Choice to destroy or reconcile

October 18, 2019

How we choose to fight our personal battles can have far-reaching effects.

When my husband planned our recent European adventure, he jokingly said our goal was to visit a castle, a church and a museum every day.


We certainly saw a lot of them, including a great variety of churches, from the super-huge to the really tiny. We visited St Giles Cathedral, Queen Mary’s Chapel and a Salvation Army church in Edinburgh and a famous chapel in Rosslyn. In England we attended a Salvation Army service in a Methodist church in Newcastle and St Paul’s Cathedral in London for Evensong. We saw York Minster Cathedral, Coventry Cathedral and two small church graveyards that hold the resting places of British authors C. S. Lewis and Roald Dahl.


While each church or cathedral had its different characteristics, there were also many similarities. I loved observing their special areas and distinct points of decoration, looking with interest for symbols and items that glorified God.


Of all the churches we saw, the one that brought me to tears was Coventry Cathedral in the West Midlands. As we approached it, I remember the sight of it taking my breath away. I stood looking at the contrast between the bombed-out remains of one structure standing in the shadow of the new cathedral built next to it. After the bombing and fire that destroyed the original church during World War II, the townspeople decided not rebuild it, but to leave it instead as a memorial for peace and reconciliation. It seemed better, somehow, than building a new structure and eliminating what was, erasing the pain of what was lost.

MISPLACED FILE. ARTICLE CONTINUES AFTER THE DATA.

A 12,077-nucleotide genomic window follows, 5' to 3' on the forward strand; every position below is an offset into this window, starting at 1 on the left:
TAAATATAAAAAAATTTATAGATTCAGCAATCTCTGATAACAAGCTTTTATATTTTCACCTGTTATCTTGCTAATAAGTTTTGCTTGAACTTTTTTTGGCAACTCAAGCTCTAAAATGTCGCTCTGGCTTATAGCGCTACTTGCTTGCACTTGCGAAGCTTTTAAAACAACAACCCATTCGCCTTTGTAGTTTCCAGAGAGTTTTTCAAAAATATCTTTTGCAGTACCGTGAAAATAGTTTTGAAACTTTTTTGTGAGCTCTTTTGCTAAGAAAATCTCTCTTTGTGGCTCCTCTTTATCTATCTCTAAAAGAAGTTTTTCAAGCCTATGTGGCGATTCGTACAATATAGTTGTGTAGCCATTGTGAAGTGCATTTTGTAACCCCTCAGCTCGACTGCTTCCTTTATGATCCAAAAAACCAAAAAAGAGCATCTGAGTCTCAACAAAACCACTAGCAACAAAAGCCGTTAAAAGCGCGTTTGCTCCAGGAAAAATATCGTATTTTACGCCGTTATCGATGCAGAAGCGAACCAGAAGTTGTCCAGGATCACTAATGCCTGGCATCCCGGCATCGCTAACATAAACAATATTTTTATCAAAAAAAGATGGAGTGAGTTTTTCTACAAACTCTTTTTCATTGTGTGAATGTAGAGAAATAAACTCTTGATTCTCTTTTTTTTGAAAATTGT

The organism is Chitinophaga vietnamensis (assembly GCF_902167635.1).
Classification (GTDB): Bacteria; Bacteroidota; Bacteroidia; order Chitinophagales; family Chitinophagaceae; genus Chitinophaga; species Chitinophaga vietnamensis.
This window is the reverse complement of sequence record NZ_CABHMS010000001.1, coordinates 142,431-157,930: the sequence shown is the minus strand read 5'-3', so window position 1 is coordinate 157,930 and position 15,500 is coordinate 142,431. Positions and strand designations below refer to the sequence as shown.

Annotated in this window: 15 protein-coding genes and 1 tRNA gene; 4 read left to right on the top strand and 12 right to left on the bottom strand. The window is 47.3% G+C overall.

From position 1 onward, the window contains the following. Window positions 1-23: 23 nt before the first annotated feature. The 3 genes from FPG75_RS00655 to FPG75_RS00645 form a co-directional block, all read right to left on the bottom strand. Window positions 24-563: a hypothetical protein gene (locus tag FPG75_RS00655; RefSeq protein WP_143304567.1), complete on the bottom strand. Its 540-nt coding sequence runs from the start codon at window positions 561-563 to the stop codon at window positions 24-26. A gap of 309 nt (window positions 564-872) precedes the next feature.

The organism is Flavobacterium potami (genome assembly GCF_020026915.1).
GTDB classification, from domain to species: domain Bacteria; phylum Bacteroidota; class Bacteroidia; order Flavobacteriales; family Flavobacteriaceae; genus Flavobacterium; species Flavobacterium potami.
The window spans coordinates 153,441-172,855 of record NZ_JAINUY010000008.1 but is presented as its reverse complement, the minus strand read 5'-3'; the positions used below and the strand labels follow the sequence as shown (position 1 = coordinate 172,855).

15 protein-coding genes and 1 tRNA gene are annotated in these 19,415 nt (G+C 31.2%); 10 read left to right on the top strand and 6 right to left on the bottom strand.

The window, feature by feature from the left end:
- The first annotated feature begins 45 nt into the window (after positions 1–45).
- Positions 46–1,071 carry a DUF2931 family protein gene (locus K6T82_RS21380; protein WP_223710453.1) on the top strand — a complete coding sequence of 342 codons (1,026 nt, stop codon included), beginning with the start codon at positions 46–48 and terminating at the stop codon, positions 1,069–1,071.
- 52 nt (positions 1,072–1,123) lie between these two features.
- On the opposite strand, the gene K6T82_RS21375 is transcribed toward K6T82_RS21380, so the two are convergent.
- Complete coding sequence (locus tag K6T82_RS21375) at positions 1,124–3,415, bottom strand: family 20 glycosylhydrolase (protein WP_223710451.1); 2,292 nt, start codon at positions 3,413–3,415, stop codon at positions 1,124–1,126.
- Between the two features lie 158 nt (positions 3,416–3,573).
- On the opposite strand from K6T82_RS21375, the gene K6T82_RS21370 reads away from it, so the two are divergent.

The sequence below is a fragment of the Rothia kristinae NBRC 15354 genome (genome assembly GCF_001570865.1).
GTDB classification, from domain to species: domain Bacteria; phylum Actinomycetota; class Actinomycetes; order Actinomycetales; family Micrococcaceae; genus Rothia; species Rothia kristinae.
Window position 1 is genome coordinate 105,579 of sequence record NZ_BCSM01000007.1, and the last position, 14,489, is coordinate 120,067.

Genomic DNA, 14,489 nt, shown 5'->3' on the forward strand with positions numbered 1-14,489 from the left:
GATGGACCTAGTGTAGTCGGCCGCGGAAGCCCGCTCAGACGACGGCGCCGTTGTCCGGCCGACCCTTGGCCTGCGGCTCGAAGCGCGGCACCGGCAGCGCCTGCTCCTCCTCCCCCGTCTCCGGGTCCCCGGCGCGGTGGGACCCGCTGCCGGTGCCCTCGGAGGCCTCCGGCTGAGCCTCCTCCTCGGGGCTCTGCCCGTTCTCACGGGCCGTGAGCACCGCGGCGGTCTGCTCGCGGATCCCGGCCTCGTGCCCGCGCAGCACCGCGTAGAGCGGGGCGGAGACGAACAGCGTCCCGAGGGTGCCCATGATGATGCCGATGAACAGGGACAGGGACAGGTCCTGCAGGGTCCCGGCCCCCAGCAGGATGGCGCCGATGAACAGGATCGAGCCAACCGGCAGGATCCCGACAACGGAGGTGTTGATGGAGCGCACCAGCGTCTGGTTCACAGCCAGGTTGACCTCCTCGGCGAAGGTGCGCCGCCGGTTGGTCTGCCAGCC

For me, Coventry cathedral stands as a stark reminder of what happens when evil reigns. When one party decides they are right and their enemy is wrong, then they justify the destruction of lives, homes, businesses and places of worship. So much harm has been done over the centuries in the belief that these types of actions are necessary, but what is actually necessary is more forgiveness. More “I’m sorry”. More grace. More compassion. More tolerance. More love. Much, much more.


While none of us can have much impact on the course of world history and conflict, we have plenty of choice with regard to our own personal wars. We have the choice to destroy or to reconcile. We can offer forgiveness.


On the wall of the new Cathedral in Coventry is a striking sculpture depicting St Michael standing over a bound and defeated Lucifer. I love this imagery of good being victorious.


The way the people of Coventry chose to respond to what happened to them on that devastating night on 14 November 1940 meant that they were not overcome by it. I pray with God’s help that this is so for my life, and I pray it is so for yours, too.


Belinda Davis serves as a Salvation Army officer (minister) in regional Victoria. Her blog is at

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Vol. 139, No. 14 // 11 April 2020

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